New Details About Lynda Carter’s ‘Supergirl’ Character Reveal Some Potential ‘Batman V Superman’ Shade

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As the October 10 premiere date of Supergirl‘s second season inches closer, The CW is slowly releasing more details about its transference from CBS. One of the biggest, and most talked about changes is the addition of Tyler Hoechlin, the Teen Wolf actor who’ll don the cape and cowl as Kara Danvers’ (Melissa Benoist) Kryptonian cousin, Superman. In a recent interview with Entertainment Weekly, he let slip what many interpreted as a bit of shade meant for Batman v Superman: Dawn of Justice and its director, Zack Snyder. “It’s Superman as I think he was intended to be… which is just an incredible symbol of hope,” he said. “You don’t have to be dark and brooding.”

Whether or not Hoechlin’s “dark and brooding” comment was meant this way remains to be seen, but considering the critical onslaught endured by the film, it makes sense. What’s more, new information about Lynda Carter’s character — President Olivia Marsdin — reveals themes not unlike those displayed in Batman v Superman and Captain America: Civil War. According to executive producer Andrew Kreisberg, her arc involves accepting (instead of denying) alien visitors like Kara Zor-El:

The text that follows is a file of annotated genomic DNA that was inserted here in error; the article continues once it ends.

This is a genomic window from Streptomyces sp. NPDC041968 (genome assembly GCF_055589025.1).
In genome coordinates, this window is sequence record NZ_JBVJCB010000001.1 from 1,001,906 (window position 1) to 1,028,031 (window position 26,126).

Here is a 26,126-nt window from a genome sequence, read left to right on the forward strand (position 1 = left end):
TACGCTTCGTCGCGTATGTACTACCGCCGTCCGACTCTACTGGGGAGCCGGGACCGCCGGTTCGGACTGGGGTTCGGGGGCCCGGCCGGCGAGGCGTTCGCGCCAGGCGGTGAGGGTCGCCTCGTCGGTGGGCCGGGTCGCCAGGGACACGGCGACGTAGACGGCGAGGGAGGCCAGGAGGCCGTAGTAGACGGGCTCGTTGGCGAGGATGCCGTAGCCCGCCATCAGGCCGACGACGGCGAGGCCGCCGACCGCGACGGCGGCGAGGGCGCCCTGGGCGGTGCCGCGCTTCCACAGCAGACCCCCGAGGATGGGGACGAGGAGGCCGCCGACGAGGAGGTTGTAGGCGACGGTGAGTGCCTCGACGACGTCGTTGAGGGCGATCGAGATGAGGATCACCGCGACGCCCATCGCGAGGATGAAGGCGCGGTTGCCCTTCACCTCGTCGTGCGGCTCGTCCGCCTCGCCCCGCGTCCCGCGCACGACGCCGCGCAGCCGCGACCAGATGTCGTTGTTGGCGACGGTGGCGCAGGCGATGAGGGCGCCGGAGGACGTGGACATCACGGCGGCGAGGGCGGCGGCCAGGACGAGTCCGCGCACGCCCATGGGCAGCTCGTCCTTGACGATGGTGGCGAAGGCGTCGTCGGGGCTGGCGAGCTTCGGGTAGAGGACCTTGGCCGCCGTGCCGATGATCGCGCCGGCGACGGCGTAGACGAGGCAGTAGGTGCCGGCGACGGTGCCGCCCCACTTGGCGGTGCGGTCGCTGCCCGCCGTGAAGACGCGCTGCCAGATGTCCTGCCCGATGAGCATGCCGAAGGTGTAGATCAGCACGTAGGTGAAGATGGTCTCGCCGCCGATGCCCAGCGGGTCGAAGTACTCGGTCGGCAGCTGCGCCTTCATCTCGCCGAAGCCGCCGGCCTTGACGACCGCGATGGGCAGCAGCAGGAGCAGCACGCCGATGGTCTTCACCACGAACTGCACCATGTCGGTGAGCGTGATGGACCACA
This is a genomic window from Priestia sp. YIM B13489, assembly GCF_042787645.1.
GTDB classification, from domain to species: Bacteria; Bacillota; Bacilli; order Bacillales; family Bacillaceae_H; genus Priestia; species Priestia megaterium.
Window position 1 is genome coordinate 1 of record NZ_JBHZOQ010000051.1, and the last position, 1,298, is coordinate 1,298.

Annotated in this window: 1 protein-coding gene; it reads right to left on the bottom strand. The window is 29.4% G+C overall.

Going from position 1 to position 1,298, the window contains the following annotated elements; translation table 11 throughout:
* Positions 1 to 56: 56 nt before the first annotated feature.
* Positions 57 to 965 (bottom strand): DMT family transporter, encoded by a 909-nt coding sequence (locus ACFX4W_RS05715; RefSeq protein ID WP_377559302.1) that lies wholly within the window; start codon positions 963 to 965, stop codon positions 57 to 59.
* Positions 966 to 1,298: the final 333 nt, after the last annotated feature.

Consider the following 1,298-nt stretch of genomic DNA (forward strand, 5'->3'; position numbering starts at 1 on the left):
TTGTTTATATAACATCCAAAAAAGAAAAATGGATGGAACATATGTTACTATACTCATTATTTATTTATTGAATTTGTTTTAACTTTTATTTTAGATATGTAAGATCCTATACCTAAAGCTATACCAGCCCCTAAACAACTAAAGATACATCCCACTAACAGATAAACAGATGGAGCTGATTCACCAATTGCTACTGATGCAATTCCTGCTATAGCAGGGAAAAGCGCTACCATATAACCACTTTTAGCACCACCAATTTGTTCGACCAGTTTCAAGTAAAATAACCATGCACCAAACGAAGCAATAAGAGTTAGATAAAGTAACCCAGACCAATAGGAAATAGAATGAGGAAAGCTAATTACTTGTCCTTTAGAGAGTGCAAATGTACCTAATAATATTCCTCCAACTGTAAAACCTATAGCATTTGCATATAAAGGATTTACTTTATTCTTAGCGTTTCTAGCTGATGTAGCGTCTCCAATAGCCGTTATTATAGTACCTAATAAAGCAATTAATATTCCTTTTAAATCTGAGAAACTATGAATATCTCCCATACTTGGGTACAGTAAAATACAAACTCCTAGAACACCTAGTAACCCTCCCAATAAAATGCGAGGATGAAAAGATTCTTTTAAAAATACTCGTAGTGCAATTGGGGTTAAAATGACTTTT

The former Wonder Woman will help the show tackle immigration issues, as POTUS signs an alien amnesty act. “She very much believes in this cause, which is going to put her in danger, which is going to necessitate Supergirl protecting her,” teases Kreisberg, who’s excited to have Carter on the series. “We can’t believe she said yes.”

If you recall, the main thrust of Batman v Superman entailed the world’s struggle to accept Superman. Lex Luthor (Jesse Eisenberg) refused, Senator Finch (Holly Hunter) balked at the prospect, and Bruce Wayne/Batman (Ben Affleck) wanted revenge. As for Civil War, its heroes fought each other while the planet tried to figure out how to control them.

President Marsdin’s intent to grant the likes of Supergirl and Superman amnesty is a far cry from the machinations of both films, especially the former. Sure, as Kreisberg notes in the interview, this will place Carter’s character “in danger,” so it’s not like everyone in the world of Supergirl actually likes the titular heroine’s presence. But at least Supergirl will presumably continue to do what it did throughout its first season and emphasize a much brighter and hopeful story.

(Via Entertainment Weekly)